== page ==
Tata's Group Corporate Sustainability Vice President Anant G. Nadkarni summarized this idea nicely: "We are one undivided humanity. An enterprise and stakeholders cannot be separate. We are interconnected in many ways, and sustainability is all about these linkages and relationships. For instance, the sustainability of a supply chain is only as strong as the weakest relationship in the supply chain."

Stepping Outside the System

The interviewees also told us that leading sustainability companies are not content to simply respond to a shifting landscape—they are unusually active in shaping the social, political, and policy environment of which they are a part.

These acts of leadership broadly take two forms. The first is that these leaders work for sustainable change at a sector level. These individuals are often able to take a longer-term view—including of their own careers—and ponder their legacy and the importance of being a citizen as well as a manager. They are also able to articulate a greater corporate purpose and values that extend beyond profit and short-term shareholder value. In doing so, they secure for their company the "social permission" to participate in the wider debate with policy-makers and others about the future of their industry.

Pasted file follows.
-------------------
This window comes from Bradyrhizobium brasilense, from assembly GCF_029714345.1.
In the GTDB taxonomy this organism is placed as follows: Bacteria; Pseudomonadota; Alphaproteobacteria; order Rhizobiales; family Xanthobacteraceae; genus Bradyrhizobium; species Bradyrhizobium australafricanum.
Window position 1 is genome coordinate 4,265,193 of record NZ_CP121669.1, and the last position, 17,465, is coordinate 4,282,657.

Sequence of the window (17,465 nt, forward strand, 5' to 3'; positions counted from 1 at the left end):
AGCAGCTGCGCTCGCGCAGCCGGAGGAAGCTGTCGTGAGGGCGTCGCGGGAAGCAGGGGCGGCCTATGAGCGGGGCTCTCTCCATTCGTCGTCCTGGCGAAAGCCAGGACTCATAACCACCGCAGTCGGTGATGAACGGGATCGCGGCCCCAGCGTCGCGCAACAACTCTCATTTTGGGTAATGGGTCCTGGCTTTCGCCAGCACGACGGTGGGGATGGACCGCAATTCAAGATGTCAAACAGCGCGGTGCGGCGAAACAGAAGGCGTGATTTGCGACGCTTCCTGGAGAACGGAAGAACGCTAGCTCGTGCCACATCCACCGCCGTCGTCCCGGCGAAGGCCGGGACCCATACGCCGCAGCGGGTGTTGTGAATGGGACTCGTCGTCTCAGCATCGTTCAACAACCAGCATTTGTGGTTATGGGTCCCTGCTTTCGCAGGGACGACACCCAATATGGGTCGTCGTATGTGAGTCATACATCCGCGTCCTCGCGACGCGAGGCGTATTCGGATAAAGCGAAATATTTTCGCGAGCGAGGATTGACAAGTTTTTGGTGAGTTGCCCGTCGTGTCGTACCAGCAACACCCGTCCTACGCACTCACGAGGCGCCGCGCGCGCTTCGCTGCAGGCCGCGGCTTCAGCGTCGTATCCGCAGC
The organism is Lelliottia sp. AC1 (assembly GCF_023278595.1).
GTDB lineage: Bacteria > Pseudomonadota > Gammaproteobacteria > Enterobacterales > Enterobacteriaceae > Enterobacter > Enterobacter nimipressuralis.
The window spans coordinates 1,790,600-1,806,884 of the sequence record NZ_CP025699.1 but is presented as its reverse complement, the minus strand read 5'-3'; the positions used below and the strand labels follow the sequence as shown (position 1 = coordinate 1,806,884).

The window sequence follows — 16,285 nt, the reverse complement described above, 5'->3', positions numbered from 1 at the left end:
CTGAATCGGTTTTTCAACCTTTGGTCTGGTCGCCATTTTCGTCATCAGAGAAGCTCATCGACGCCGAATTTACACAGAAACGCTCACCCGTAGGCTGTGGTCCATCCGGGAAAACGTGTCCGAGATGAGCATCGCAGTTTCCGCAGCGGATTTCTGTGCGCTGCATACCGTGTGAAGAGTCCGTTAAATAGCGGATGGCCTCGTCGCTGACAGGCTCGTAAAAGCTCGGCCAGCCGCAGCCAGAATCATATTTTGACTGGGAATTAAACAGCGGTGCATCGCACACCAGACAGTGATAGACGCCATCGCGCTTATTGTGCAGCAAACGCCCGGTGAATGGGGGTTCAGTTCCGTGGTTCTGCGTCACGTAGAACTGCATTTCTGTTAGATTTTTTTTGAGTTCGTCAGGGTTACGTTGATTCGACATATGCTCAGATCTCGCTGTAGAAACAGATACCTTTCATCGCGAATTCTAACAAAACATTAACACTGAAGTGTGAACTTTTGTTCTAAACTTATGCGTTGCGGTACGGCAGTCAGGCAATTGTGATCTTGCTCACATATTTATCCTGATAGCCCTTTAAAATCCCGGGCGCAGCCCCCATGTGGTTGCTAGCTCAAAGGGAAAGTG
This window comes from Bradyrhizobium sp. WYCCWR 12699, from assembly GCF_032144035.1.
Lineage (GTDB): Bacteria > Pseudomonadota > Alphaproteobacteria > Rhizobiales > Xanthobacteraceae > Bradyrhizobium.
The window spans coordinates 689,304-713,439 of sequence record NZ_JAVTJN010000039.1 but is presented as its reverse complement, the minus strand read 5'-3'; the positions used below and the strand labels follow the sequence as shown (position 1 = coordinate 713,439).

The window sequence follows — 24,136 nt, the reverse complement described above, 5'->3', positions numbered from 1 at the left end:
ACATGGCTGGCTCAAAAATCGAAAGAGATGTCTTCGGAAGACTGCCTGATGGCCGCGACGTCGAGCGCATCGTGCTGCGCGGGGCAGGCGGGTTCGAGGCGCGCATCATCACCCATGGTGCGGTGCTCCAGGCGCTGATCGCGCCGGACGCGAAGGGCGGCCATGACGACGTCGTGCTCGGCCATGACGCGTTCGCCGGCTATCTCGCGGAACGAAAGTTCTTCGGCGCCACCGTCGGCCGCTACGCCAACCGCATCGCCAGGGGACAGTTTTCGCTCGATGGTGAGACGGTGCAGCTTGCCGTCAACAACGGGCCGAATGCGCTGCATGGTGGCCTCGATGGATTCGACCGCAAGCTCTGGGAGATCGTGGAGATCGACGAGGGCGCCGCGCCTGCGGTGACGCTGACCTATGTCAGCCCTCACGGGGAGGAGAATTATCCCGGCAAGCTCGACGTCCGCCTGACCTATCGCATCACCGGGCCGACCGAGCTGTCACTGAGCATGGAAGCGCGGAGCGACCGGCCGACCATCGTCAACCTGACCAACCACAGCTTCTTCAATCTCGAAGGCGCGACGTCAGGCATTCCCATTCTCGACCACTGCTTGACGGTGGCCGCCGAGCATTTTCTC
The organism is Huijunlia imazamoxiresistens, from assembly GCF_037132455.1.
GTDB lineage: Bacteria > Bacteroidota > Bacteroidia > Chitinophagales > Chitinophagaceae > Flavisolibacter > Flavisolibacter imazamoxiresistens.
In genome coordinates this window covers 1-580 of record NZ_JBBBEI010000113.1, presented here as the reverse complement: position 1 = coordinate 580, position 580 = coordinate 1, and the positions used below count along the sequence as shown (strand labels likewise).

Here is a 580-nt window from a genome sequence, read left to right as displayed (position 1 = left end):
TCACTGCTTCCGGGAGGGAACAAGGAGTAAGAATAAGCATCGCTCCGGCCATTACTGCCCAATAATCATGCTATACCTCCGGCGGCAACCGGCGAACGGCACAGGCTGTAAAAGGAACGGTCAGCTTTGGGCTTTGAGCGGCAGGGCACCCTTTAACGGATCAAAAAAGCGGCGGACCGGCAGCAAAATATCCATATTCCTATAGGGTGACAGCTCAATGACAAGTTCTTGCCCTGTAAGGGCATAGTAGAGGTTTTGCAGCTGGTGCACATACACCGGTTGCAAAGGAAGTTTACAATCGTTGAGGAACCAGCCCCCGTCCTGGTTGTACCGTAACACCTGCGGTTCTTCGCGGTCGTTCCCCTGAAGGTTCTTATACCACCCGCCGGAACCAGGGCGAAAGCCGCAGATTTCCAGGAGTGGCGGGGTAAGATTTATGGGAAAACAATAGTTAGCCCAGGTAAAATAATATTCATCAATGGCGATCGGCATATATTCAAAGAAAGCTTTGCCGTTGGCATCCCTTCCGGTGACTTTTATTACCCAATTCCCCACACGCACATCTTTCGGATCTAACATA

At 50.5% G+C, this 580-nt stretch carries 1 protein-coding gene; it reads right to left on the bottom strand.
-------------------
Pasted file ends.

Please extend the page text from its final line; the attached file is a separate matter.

The second way leading companies promote profound change is by experimenting at the edge of the business model. There has been much discussion about integration within corporate responsibility circles over recent years. This has usually meant changing organizational processes and systems such as balanced scorecards, supplier assessments, and incentive and reward schemes to at least acknowledge environmental and social issues. This is a broadly based but shallow approach. Leading companies do more by complementing these efforts with genuinely ambitious, more sustainable ways of working, new technologies, and new products, all of which have the potential to transform industries through the power of example. This healthy relationship with risk-taking and ability to create safe spaces to "test change" requires bold leadership and encourages it in others.

Taking this approach can be a gamble, according to Stefano Giolito, Unilever's global director of sustainability. "Sometimes doing something bold requires going beyond the data and taking a leap of faith," he told us. "Sometimes you need to take a risk and think about identity and what you want to be known for. This morphs the discussion away from trying to prove the unprovable and into discussions of leadership."